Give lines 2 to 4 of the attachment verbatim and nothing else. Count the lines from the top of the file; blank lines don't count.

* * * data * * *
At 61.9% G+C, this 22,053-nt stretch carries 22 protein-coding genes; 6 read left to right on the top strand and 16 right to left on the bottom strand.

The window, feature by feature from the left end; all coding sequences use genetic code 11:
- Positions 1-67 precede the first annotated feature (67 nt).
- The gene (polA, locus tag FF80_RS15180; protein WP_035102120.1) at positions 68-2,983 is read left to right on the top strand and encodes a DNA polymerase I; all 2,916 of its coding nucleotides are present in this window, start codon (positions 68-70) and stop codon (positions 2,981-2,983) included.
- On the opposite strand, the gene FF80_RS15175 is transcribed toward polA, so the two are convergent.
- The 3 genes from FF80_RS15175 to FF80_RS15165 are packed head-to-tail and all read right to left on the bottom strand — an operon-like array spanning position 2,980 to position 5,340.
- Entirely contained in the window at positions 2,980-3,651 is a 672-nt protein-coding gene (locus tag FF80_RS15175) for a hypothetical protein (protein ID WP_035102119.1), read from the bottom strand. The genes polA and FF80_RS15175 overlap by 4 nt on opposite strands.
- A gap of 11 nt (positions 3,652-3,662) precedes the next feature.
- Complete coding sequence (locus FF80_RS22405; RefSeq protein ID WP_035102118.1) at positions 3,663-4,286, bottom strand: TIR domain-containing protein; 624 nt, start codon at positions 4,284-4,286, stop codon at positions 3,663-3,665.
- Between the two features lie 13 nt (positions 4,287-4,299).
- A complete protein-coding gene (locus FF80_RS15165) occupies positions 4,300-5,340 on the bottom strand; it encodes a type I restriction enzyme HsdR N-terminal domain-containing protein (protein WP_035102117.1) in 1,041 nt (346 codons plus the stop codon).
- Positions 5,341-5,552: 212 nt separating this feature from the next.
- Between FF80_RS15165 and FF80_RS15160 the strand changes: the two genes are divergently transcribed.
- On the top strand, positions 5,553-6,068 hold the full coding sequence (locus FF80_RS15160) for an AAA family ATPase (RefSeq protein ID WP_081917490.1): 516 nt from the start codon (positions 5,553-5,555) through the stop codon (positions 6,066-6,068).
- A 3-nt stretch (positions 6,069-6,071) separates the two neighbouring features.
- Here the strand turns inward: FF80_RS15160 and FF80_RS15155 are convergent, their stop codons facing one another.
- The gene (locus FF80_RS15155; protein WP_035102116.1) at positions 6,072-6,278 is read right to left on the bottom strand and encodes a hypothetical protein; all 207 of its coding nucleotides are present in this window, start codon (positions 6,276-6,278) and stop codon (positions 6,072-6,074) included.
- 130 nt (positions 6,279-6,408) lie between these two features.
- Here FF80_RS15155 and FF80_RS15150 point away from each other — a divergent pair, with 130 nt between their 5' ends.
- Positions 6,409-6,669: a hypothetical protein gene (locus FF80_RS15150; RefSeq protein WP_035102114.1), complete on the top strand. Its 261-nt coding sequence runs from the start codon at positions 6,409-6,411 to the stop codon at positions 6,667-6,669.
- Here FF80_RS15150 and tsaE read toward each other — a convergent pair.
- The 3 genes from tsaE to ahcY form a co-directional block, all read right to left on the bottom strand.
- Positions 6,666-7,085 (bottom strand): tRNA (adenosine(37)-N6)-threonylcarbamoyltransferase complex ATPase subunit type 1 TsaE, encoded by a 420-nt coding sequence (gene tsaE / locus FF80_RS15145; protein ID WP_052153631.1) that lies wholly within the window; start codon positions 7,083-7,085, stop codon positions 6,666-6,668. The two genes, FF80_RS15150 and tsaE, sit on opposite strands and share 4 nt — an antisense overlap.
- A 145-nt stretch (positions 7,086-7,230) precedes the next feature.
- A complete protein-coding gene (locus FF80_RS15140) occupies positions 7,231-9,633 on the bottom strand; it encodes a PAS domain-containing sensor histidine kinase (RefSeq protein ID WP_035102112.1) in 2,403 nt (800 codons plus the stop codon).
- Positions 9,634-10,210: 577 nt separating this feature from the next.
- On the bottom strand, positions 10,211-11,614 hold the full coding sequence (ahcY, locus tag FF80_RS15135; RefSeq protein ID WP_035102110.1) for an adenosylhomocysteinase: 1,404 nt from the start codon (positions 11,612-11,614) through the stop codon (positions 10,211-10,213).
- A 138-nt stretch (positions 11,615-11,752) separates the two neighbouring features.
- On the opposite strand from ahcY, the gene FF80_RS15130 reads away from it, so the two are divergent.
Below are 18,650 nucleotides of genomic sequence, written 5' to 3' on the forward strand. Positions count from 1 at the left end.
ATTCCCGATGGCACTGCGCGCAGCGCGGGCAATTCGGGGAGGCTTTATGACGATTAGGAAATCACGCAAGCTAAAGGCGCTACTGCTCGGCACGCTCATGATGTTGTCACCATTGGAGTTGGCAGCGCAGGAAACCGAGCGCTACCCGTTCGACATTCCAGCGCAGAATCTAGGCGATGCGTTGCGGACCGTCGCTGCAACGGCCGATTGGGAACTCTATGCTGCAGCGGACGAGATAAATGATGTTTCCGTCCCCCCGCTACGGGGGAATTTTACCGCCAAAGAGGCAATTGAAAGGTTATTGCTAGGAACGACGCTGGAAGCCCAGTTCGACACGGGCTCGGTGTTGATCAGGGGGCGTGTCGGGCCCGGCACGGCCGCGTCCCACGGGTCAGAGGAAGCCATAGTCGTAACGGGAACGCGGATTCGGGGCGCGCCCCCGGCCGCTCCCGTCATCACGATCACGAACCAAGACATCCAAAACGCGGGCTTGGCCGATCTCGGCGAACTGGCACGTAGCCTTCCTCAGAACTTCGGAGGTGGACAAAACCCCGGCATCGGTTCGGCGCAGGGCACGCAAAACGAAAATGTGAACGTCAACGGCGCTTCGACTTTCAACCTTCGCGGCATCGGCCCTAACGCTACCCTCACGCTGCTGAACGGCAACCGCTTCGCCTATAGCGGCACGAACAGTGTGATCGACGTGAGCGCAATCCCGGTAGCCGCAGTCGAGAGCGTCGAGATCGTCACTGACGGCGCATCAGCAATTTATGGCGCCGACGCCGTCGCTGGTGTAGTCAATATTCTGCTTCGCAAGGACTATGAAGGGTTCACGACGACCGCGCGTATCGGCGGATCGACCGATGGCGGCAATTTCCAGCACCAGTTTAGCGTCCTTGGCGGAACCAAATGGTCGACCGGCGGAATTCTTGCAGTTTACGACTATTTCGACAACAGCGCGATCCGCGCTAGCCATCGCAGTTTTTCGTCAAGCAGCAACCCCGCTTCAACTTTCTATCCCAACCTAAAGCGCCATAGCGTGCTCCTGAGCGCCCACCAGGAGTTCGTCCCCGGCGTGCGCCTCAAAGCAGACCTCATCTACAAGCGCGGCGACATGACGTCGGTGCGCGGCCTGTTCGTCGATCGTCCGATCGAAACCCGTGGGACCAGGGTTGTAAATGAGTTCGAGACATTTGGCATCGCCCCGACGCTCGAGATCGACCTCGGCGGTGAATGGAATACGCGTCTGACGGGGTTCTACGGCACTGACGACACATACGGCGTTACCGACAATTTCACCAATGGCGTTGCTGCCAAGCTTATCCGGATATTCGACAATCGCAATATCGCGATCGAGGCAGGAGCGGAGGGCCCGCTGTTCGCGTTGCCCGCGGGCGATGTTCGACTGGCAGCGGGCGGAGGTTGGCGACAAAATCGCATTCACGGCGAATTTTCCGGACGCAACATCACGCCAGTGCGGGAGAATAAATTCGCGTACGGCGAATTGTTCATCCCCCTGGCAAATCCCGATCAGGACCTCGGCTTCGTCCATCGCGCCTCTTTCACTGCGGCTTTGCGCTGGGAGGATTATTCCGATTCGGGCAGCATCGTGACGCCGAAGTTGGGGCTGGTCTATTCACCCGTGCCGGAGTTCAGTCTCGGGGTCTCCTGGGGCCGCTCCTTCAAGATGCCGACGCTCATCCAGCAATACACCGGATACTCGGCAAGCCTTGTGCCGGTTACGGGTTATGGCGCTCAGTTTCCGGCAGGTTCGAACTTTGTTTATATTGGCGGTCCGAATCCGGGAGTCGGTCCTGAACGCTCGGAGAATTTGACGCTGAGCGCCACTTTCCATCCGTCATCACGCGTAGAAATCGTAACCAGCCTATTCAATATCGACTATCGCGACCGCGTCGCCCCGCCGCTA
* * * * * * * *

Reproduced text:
The window, feature by feature from the left end; all coding sequences use genetic code 11:
- Positions 1-67 precede the first annotated feature (67 nt).
- The gene (polA, locus tag FF80_RS15180; protein WP_035102120.1) at positions 68-2,983 is read left to right on the top strand and encodes a DNA polymerase I; all 2,916 of its coding nucleotides are present in this window, start codon (positions 68-70) and stop codon (positions 2,981-2,983) included.